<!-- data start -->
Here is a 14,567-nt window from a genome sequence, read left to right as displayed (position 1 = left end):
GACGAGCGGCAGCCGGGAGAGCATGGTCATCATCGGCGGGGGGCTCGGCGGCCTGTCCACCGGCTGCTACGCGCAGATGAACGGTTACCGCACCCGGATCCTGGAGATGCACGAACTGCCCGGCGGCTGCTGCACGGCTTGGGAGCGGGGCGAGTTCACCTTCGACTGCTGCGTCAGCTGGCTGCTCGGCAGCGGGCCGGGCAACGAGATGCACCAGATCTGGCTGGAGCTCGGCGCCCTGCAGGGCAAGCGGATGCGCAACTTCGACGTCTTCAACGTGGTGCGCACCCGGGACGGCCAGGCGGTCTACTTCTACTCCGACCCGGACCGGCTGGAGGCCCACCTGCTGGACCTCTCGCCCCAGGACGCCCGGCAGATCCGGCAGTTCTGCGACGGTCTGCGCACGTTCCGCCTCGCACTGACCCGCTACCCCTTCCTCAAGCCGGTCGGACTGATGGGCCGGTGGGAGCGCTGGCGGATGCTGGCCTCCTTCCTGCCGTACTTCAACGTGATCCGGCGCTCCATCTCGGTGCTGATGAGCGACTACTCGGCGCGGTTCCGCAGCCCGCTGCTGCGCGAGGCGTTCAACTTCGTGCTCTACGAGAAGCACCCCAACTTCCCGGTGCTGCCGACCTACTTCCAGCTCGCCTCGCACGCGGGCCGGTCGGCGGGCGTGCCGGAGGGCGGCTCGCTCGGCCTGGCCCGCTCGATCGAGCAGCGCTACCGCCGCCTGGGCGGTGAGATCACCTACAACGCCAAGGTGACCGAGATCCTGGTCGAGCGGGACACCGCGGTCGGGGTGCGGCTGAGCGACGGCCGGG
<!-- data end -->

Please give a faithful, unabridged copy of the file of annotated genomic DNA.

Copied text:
Here is a 14,567-nt window from a genome sequence, read left to right as displayed (position 1 = left end):
GACGAGCGGCAGCCGGGAGAGCATGGTCATCATCGGCGGGGGGCTCGGCGGCCTGTCCACCGGCTGCTACGCGCAGATGAACGGTTACCGCACCCGGATCCTGGAGATGCACGAACTGCCCGGCGGCTGCTGCACGGCTTGGGAGCGGGGCGAGTTCACCTTCGACTGCTGCGTCAGCTGGCTGCTCGGCAGCGGGCCGGGCAACGAGATGCACCAGATCTGGCTGGAGCTCGGCGCCCTGCAGGGCAAGCGGATGCGCAACTTCGACGTCTTCAACGTGGTGCGCACCCGGGACGGCCAGGCGGTCTACTTCTACTCCGACCCGGACCGGCTGGAGGCCCACCTGCTGGACCTCTCGCCCCAGGACGCCCGGCAGATCCGGCAGTTCTGCGACGGTCTGCGCACGTTCCGCCTCGCACTGACCCGCTACCCCTTCCTCAAGCCGGTCGGACTGATGGGCCGGTGGGAGCGCTGGCGGATGCTGGCCTCCTTCCTGCCGTACTTCAACGTGATCCGGCGCTCCATCTCGGTGCTGATGAGCGACTACTCGGCGCGGTTCCGCAGCCCGCTGCTGCGCGAGGCGTTCAACTTCGTGCTCTACGAGAAGCACCCCAACTTCCCGGTGCTGCCGACCTACTTCCAGCTCGCCTCGCACGCGGGCCGGTCGGCGGGCGTGCCGGAGGGCGGCTCGCTCGGCCTGGCCCGCTCGATCGAGCAGCGCTACCGCCGCCTGGGCGGTGAGATCACCTACAACGCCAAGGTGACCGAGATCCTGGTCGAGCGGGACACCGCGGTCGGGGTGCGGCTGAGCGACGGCCGGG